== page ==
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HomeSportsAthleticsThe 62-year-old John Whitaker eying the Tokyo Olympics

The 62-year-old John Whitaker eying the Tokyo Olympics

The 62-year-old John Whitaker eying the Tokyo Olympics

Athletes from all sports have ways of staving off the ravages of time.

Golf legend Gary Player, now 82, swears by his 1000-sit-ups a day. Footballer Ryan Giggs played 22 long seasons for Manchester United thanks, in part, to yoga.
So what’s the secret to 62-year-old show jumper John Whitaker’s longevity?
“I’m pig headed and stubborn!” admits the Briton, who won was winning World Championship medals as far back as 1980.
“Apart from riding I don’t do any fitness training but I’m busy all the time and I’m not lazy. My family know they can’t tell me to slow down. I want to keep competing and I will until I can’t do it anymore.”
At his age, Whitaker could be forgiven for slowing down a little. Perhaps being more selective about the horses he rides, or cutting down on the number of international events he competes in.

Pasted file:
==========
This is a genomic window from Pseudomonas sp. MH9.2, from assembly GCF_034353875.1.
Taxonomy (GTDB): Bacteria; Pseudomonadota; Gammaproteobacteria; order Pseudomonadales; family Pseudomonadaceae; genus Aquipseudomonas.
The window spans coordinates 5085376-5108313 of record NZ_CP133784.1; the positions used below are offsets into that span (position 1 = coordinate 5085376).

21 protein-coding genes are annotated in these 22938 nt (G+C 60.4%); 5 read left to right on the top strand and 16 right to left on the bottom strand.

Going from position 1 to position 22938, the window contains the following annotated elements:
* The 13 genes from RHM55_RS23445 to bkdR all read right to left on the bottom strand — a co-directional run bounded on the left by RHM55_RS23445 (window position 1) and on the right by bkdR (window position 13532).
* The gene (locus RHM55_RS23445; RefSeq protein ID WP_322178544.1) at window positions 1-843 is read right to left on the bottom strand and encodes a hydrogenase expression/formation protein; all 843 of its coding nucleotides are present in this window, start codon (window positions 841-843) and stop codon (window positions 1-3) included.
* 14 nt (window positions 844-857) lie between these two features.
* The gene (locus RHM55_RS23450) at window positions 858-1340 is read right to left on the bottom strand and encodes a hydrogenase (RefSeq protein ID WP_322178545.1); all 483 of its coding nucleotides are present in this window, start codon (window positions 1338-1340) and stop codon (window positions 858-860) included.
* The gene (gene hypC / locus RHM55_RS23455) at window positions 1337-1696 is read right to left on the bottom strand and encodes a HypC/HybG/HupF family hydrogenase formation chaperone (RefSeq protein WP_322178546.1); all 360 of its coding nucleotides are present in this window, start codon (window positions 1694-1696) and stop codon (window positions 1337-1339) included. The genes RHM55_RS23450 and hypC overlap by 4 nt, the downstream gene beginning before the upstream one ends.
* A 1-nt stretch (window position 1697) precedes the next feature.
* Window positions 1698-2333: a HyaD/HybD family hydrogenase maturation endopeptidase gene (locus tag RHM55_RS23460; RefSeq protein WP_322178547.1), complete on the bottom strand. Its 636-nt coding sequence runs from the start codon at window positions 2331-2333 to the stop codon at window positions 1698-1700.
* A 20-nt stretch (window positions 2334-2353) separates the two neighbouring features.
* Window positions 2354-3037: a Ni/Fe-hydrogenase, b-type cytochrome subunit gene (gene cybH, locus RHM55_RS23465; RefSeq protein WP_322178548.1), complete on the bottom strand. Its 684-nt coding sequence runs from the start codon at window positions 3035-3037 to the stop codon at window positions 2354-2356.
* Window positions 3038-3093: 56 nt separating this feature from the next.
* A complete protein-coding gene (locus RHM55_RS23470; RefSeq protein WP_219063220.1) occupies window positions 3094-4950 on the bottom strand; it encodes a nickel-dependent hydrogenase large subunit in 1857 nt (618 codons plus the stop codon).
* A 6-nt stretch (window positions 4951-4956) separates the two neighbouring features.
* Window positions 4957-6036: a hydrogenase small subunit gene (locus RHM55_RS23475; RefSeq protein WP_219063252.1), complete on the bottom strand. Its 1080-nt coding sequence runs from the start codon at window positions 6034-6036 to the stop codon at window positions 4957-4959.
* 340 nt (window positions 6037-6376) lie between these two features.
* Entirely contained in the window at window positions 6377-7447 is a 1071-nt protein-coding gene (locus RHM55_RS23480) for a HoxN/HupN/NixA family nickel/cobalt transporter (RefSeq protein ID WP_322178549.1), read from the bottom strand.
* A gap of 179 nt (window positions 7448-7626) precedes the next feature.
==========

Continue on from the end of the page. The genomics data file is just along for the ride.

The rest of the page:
After all, he’s been one of the world’s leading showjumpers for nearly 45 years. But with the peak of the summer jumping season getting under way, that’s not his style.
In fact, according to the sport’s governing body, 2017 was his busiest year for some time.
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He competed internationally on 15 different horses in over 321 competitions. A normal week would see him travel to a show on a Wednesday or Thursday, compete through to Sunday, fly home to train on a Monday and Tuesday before heading off again.
It’s a brutal, year-round sport that sees horses and riders compete across the globe, from US events in the winter to stops in Hong Kong and Shanghai.


The Whitaker family are one of the sport’s most famous dynasties. His younger brother Michael has competed alongside John on British Olympic teams.
His children Robert, Louise and Joanne, as well as most of his nephews and nieces, also compete at an elite level in jumping.
His wife Claire, too, is a familiar face at the side of the competition arena and travels with him to most shows as well as owning one of his top horses Argento.